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Airworthiness Directives; The Boeing Company Airplanes

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ACTION:

Final rule.

SUMMARY:

We are adopting a new airworthiness directive (AD) for all The Boeing Company Model 777 airplanes. This AD was prompted by four reports of retaining cross bolt hardware not fully engaged into the fuse pins of the forward trunnion lower housing of the main landing gear (MLG), which could result in an incorrect MLG emergency landing break-away sequence. This AD requires a detailed inspection of the fuse pin cross bolts and fuse pins of the left and right MLG forward trunnion lower housing to verify that the cross bolts are correctly installed and that there are no missing fuse pins, and replacement of the fuse pins if necessary. We are issuing this AD to prevent an incorrect emergency landing MLG break-away sequence, which could result in puncturing of the wing box and consequent fuel leaks and an airplane fire. Failure of the fuse pins could also result in a possible landing gear collapse causing a runway excursion during take-off or landing.

DATES:

This AD is effective July 9, 2012.

The Director of the Federal Register approved the incorporation by reference of a certain publication listed in the AD as of July 9, 2012.

ADDRESSES:

For service information identified in this AD, contact Boeing Commercial Airplanes, Attention: Data & Services Management, P.O. Box 3707, MC 2H-65, Seattle, Washington 98124-2207; phone: 206-544-5000, extension 1; fax: 206-766-5680; email: me.boecom@boeing.com; Internet: https://www.myboeingfleet.com. You may review copies of the referenced service information at the FAA, Transport Airplane Directorate, 1601 Lind Avenue SW., Renton, Washington. For information on the availability of this material at the FAA, call 425-227-1221.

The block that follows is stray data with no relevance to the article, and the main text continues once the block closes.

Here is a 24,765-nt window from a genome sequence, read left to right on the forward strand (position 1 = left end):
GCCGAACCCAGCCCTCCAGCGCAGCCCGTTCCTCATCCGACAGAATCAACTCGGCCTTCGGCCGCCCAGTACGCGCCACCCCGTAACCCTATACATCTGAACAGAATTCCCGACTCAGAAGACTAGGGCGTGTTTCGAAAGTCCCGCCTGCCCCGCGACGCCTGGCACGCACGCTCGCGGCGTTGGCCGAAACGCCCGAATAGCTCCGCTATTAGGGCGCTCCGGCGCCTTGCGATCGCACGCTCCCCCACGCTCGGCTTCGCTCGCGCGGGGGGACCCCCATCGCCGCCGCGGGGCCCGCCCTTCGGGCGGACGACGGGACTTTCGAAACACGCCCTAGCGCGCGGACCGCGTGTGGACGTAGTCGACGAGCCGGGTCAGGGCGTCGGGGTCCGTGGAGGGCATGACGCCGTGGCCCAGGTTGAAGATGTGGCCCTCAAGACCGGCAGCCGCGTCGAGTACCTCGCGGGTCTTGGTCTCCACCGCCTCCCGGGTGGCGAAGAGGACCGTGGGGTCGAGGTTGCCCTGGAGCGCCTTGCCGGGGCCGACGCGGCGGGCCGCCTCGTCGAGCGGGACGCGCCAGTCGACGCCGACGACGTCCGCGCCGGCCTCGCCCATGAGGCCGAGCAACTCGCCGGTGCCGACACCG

Examining the AD Docket

You may examine the AD docket on the Internet at http://www.regulations.gov; or in person at the Docket Management Facility between 9 a.m. and 5 p.m., Monday through Friday, except Federal holidays. The AD docket contains this AD, the regulatory evaluation, any comments received, and other information. The address for the Docket Office (phone: 800-647-5527) is Document Management Facility, U.S. Department of Transportation, Docket Operations, M-30, West Building Ground Floor, Room W12-140, 1200 New Jersey Avenue SE., Washington, DC 20590.

FOR FURTHER INFORMATION CONTACT:

James Sutherland, Aerospace Engineer, Airframe Branch, ANM-120S, FAA, Seattle Aircraft Certification Office (ACO), 1601 Lind Avenue SW., Renton, Washington 98057-3356; phone: 425-917-6533; fax: 425-917-6590; email: James.Sutherland@faa.gov.

SUPPLEMENTARY INFORMATION:

Discussion

We issued a notice of proposed rulemaking (NPRM) to amend 14 CFR part 39 to include an AD that would apply to the specified products. That NPRM published in the Federal Register on December 15, 2011 (76 FR 77937). That NPRM proposed to require a detailed inspection of the fuse pin cross bolts and fuse pins of the forward trunnion lower housing of the left and right MLG to verify that the cross bolts are correctly installed and that there are no missing fuse pins, and replacing all fuse pins in the MLG forward trunnion upper and lower housing with new fuse pins if necessary.